Twenty-one churches in Egypt’s southern rural Minya governorate can rebuild and even expand their churches after receiving approval from the Minya governor, according to World Watch Monitor (WWM).
Governor Essam al-Bedeiwi approved the 21 applications over the last six months, it has emerged, and WWM said that some of the churches had been waiting for more than 20 years for permits.
Churches that have been granted permission to renovate include an evangelical church in Tama in the Sohag governorate, which received approval on November 17.
WWM noted that speculation that the permits came ahead of several high-profile visits to Cairo. Last week, leaders from evangelical churches around the world met Egypt’s President Abdel Fattah el-Sisi in the capital, which followed a visit in early November by a delegation of Christian evangelicals from the US to meet evangelical leaders in Egypt.
Mike Pence, the US Vice President, is also scheduled to visit Cairo in late December.
A source in Egypt told WWM that el-Sisi is keen to ‘show the US that Egypt is standing with the Christians and that there is no persecution in Minya governorate’.
However, the Coptic community in Minya has seen many of its churches forcibly closed or set on fire.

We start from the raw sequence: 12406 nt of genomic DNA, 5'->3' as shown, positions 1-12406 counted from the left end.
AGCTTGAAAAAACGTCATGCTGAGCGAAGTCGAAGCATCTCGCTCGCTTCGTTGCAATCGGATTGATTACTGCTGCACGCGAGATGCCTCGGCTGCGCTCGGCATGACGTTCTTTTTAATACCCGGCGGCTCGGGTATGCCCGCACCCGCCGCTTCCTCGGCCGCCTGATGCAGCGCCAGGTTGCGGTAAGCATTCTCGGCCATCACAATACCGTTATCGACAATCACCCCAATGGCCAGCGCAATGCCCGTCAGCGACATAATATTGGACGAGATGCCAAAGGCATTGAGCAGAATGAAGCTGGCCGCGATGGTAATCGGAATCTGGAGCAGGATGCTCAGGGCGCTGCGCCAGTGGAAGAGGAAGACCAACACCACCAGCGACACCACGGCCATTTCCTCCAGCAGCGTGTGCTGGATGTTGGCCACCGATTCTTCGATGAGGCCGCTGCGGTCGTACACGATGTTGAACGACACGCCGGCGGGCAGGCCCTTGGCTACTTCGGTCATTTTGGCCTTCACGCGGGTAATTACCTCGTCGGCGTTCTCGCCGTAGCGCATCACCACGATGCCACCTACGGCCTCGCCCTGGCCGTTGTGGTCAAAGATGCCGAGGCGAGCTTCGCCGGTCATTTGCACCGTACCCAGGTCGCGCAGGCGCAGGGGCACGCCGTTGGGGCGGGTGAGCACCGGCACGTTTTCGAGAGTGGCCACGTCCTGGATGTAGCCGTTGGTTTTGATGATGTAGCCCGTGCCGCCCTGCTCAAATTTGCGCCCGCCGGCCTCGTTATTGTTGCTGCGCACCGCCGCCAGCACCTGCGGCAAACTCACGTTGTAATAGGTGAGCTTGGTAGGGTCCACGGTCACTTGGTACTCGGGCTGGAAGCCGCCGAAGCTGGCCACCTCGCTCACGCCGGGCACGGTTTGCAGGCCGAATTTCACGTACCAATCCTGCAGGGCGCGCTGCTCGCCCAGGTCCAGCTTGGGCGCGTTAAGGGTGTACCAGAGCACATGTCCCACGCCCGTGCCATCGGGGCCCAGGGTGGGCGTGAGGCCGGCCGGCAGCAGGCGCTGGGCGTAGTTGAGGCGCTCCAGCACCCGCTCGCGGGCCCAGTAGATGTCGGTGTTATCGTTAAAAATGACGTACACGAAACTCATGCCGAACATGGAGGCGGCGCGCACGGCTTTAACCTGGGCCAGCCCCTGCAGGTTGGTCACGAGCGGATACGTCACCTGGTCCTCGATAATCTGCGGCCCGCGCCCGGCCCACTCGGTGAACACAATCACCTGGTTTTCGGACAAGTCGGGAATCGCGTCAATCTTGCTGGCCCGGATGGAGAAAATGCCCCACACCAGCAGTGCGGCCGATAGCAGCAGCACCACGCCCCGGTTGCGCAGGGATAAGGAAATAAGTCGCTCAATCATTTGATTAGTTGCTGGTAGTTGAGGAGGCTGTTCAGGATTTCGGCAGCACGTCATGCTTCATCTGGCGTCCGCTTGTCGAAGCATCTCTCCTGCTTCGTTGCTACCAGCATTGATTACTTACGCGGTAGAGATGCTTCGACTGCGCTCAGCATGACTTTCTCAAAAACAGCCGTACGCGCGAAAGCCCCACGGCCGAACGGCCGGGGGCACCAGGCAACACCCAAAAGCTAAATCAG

In one weekend alone in October, four Coptic churches were closed by local authorities in upper Egypt after tensions between Muslim and Christian villagers. As a result, the Bishop of Minya, Anba Macarius, said: ‘It is as though worship is a crime that Copts have to be penalised for.’
As WWM reported last year, it is practically impossible for Christians to obtain a license to build a church in Egypt.
But last year, Egypt’s parliament approved a law relating to the building and renovating of churches, and in October a cabinet committee reportedly began work on the legalisation of unlicensed churches.
Nonetheless, Coptic Christians, who make up 10 per cent of Egypt’s population of nearly 95 million, say they have been persecuted for years. Many feel the state does not take their plight seriously enough.
Though Islamic State has long waged a low-level war against soldiers and police in Egypt’s Sinai peninsula, it has stepped up its assault on Christian civilians in the mainland.
In an attack claimed by the group in May, gunmen ambushed a group of Coptic Christians traveling to a monastery in Minya, killing 29 and wounding 24.